Ancient Maltese pillars reunited at Louvre Abu Dhabi after 240 years

Maan Jalal

A pair of ancient ornamental pillars, separated for 240 years, have been reunited at Louvre Abu Dhabi, on the occasion of the 50-year anniversary of the UAE’s diplomatic relationship with the Republic of Malta.

Louvre Abu Dhabi on Thursday announced the two loans, known as cippi, from the National Museum of Archaeology, Valletta in Malta and Musee du Louvre, Paris. The two pillars, which date to the 3rd or 2nd century BC, will be on display together for the first time since 1782.

For the next year they will be part of Gallery 5, devoted to Civilisation and Empires, as part of a wider representation of the intersections between the East and West.

Maria Camilleri Calleja, Ambassador of Malta to the UAE, said the reunification of the pillars, “separated by fate but reunited by design”, was symbolic of Maltese-Emirati relations.

“Although geographically apart and diverse, their will to work together has brought them to co-operate on many levels by people of good will, politically, commercially, in sports, on people-to-people levels, in research and innovation and not least in the cultural sector,” Calleja added.

“2023 is an important year for both our countries, Malta, and the United Arab Emirates, as we celebrate our Golden Jubilee – 50 years of diplomatic relations forged in 1973 – which continue to amplify year after year. Malta is honoured and privileged to have a solid relationship with the Department of Culture and Tourism Abu Dhabi, we can now see the fruits of this relationship through the work of two auspicious institutions being Heritage Malta and Louvre Abu Dhabi.”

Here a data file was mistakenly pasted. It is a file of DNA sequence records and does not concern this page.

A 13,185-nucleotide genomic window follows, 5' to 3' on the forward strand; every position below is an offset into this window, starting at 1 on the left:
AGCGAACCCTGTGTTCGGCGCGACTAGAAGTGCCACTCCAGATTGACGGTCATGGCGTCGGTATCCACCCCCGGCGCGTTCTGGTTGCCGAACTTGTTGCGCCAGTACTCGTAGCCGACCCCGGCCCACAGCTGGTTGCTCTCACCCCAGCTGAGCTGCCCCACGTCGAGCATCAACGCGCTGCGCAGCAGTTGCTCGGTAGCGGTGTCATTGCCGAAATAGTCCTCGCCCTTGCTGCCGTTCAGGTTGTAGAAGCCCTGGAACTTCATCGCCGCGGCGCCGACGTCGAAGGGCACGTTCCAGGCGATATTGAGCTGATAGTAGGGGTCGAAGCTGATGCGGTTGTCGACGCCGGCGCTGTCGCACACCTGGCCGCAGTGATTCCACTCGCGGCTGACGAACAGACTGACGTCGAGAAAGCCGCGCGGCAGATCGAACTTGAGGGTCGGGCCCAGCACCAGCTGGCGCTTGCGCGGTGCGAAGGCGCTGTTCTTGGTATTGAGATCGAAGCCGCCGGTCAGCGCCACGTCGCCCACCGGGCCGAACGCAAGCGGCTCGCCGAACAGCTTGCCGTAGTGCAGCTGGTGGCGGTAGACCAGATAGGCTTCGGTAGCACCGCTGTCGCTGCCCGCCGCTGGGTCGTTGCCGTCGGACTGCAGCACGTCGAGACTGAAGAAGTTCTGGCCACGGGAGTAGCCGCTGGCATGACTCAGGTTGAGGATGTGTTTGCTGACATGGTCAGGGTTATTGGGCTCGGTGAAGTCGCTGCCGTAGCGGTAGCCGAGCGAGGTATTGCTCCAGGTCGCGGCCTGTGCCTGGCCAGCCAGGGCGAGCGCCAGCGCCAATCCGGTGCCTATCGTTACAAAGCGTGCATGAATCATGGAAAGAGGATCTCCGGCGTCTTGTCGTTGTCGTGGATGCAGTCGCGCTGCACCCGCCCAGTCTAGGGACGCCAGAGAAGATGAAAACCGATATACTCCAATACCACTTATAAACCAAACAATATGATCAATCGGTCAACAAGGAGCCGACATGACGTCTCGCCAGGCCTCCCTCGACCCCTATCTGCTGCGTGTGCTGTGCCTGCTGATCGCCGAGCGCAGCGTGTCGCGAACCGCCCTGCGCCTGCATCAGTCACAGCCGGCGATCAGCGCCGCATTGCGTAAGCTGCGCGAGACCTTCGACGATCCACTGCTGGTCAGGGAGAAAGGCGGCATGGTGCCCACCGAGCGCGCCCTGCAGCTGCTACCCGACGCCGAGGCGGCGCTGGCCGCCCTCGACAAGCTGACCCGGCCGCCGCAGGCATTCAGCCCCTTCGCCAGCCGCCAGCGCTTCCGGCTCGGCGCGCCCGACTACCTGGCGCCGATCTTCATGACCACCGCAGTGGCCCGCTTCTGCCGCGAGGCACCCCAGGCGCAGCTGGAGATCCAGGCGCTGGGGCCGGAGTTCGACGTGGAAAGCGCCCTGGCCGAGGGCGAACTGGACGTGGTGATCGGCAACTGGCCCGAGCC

The two ancient pillars from the Republic of Malta date back to the 3rd or 2nd century BC. Photo: Louvre Abu Dhabi
The two ancient pillars from the Republic of Malta date back to the 3rd or 2nd century BC. Photo: Louvre Abu Dhabi

In the ancient Greco-Roman world, cippi were frequently inscribed with information – serving as milestones, funerary monuments, border demarcations and even devoted to divinities in temples. The duo on temporary display at Louvre Abu Dhabi until next June are believed to have supported surfaces used to hold incense-burning dishes or to present offerings.

Perched on top of rectangular bases and decorated with identical Phoenician and Greek inscriptions, they represent the remarkable transference of religion, language and culture through the vast Phoenician commercial Mediterranean trade network.

In the same way that the Rosetta Stone was used to crack open the Egyptian hieroglyphic code in 1822, the cippi of Malta were instrumental in French epigraphist Abbe Barthelemy’s efforts to decipher the Phoenician alphabet in 1758.

Manuel Rabate, director of Louvre Abu Dhabi, said the reunion of the pillars at Louvre Abu Dhabi was a “testament to our mission of telling stories of cultural connections”.

“For the first time in over 240 years, these cippi will be displayed together, marking a significant moment in the preservation and celebration of our shared heritage,” he said. “These loans showcase the power of art to bridge the gaps across times, geographies, and civilisations.”

The pillars will be on display at Louvre Abu Dhabi until June 2024.

Courtesy: thenationalnews